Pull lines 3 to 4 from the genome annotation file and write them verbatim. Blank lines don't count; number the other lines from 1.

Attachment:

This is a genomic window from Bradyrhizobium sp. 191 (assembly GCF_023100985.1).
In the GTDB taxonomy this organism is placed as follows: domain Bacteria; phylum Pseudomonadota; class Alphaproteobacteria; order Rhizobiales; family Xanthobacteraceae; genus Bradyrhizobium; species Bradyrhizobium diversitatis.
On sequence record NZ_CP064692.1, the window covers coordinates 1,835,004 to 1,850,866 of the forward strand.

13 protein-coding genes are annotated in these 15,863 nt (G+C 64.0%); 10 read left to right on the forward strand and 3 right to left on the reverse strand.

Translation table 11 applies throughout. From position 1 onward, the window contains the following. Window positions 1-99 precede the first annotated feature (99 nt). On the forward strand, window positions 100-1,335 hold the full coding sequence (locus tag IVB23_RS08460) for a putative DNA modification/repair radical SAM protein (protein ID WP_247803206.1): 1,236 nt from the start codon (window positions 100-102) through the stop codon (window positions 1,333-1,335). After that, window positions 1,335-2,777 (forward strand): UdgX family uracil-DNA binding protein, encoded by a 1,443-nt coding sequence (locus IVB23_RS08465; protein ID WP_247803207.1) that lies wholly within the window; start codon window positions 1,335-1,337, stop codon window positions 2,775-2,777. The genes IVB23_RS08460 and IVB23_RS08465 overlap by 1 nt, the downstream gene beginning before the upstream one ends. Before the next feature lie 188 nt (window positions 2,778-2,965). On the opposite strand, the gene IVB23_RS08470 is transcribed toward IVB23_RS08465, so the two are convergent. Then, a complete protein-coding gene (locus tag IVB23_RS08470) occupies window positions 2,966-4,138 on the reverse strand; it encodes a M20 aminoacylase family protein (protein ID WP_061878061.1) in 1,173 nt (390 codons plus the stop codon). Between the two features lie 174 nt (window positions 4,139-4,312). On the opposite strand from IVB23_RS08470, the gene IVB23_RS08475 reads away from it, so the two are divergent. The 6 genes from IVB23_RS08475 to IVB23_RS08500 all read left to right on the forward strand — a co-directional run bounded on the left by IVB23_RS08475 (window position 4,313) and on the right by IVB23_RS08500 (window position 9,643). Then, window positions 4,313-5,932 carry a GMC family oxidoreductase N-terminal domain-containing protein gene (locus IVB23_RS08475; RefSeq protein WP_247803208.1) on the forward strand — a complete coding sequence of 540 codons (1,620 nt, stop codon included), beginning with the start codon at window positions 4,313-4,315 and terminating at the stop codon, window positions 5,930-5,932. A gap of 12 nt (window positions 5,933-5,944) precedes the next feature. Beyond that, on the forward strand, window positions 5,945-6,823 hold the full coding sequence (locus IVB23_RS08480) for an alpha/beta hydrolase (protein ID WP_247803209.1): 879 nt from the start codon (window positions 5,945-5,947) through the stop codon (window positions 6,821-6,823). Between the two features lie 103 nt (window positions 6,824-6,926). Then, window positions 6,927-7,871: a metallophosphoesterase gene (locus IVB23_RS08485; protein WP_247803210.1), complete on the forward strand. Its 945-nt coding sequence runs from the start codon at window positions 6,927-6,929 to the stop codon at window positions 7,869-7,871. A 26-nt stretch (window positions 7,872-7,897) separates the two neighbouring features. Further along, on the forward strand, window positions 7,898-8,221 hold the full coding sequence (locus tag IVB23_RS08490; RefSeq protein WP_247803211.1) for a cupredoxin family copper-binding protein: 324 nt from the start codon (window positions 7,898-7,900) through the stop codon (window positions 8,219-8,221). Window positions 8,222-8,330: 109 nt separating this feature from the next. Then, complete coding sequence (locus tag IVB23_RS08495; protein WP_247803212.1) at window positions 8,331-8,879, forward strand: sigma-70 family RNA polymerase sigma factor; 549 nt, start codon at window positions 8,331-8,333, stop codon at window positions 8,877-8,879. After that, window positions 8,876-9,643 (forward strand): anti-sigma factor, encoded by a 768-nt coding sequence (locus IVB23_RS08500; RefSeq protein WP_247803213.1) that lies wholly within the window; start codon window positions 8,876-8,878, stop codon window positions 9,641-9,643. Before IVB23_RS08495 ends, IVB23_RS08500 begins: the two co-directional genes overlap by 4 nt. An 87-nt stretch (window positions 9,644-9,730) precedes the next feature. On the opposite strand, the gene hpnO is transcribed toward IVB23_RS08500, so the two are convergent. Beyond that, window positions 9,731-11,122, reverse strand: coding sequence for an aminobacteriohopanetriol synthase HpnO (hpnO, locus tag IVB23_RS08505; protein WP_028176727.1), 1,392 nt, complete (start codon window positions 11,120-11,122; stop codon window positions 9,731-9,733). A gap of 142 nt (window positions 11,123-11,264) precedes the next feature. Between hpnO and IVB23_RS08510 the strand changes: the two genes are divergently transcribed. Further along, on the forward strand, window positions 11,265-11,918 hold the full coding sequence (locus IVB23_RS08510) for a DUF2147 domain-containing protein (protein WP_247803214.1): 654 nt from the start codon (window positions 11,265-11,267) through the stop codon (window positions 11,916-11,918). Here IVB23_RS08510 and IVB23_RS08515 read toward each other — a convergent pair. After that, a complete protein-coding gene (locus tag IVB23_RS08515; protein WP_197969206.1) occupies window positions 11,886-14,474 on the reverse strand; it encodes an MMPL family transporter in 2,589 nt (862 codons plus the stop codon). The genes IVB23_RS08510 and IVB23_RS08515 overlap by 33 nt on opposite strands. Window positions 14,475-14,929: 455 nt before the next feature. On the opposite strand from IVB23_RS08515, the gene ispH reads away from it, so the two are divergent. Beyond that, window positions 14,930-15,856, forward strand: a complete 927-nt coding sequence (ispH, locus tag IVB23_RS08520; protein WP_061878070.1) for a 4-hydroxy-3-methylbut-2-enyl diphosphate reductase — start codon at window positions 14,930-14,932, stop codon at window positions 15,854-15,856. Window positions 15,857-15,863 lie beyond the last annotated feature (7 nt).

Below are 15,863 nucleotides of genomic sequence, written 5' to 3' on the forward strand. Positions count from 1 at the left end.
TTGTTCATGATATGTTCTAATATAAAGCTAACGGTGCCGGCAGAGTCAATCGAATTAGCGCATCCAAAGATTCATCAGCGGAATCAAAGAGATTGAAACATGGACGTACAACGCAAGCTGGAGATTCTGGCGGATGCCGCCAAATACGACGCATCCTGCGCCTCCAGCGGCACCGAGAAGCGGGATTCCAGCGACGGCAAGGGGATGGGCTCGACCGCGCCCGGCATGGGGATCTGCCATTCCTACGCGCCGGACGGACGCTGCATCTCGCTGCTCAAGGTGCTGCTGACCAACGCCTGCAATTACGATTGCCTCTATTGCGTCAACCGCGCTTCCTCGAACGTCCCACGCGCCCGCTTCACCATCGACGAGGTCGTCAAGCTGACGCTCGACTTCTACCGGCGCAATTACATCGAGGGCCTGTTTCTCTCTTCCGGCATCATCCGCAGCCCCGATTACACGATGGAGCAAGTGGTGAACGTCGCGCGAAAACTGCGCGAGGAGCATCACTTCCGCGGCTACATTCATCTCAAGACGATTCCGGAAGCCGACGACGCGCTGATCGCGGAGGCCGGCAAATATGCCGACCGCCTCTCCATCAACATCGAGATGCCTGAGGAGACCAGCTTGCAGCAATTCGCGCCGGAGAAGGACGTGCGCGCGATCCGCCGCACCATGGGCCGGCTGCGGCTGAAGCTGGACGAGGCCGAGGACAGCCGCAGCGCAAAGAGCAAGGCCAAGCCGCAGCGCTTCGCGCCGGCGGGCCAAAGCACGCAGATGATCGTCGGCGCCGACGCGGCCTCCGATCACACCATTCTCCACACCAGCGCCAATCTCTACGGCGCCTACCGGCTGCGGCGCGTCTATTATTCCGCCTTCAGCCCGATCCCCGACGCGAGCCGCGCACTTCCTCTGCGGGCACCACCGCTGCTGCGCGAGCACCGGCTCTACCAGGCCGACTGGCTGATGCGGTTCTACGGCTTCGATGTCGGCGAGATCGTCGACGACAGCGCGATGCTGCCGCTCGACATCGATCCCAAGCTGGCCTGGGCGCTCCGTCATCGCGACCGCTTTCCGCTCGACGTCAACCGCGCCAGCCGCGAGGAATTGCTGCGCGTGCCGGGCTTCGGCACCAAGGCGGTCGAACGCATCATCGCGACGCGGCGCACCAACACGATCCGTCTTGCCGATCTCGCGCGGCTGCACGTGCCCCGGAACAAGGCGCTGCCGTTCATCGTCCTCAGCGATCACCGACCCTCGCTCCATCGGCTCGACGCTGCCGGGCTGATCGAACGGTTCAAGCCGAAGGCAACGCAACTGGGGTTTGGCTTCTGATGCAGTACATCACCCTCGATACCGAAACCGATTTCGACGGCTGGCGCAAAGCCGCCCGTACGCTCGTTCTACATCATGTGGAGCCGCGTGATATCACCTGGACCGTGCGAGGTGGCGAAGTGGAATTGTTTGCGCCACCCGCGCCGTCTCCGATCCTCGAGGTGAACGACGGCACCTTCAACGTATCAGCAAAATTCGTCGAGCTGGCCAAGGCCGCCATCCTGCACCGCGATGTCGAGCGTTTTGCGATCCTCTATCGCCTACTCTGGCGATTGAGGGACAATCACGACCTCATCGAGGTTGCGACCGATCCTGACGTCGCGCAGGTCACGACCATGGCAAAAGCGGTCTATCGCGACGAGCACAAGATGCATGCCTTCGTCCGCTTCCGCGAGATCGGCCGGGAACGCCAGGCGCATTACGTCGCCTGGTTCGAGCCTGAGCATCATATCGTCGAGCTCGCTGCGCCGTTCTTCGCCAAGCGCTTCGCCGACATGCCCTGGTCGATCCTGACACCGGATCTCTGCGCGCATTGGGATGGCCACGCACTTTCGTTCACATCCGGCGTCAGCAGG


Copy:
On sequence record NZ_CP064692.1, the window covers coordinates 1,835,004 to 1,850,866 of the forward strand.

13 protein-coding genes are annotated in these 15,863 nt (G+C 64.0%); 10 read left to right on the forward strand and 3 right to left on the reverse strand.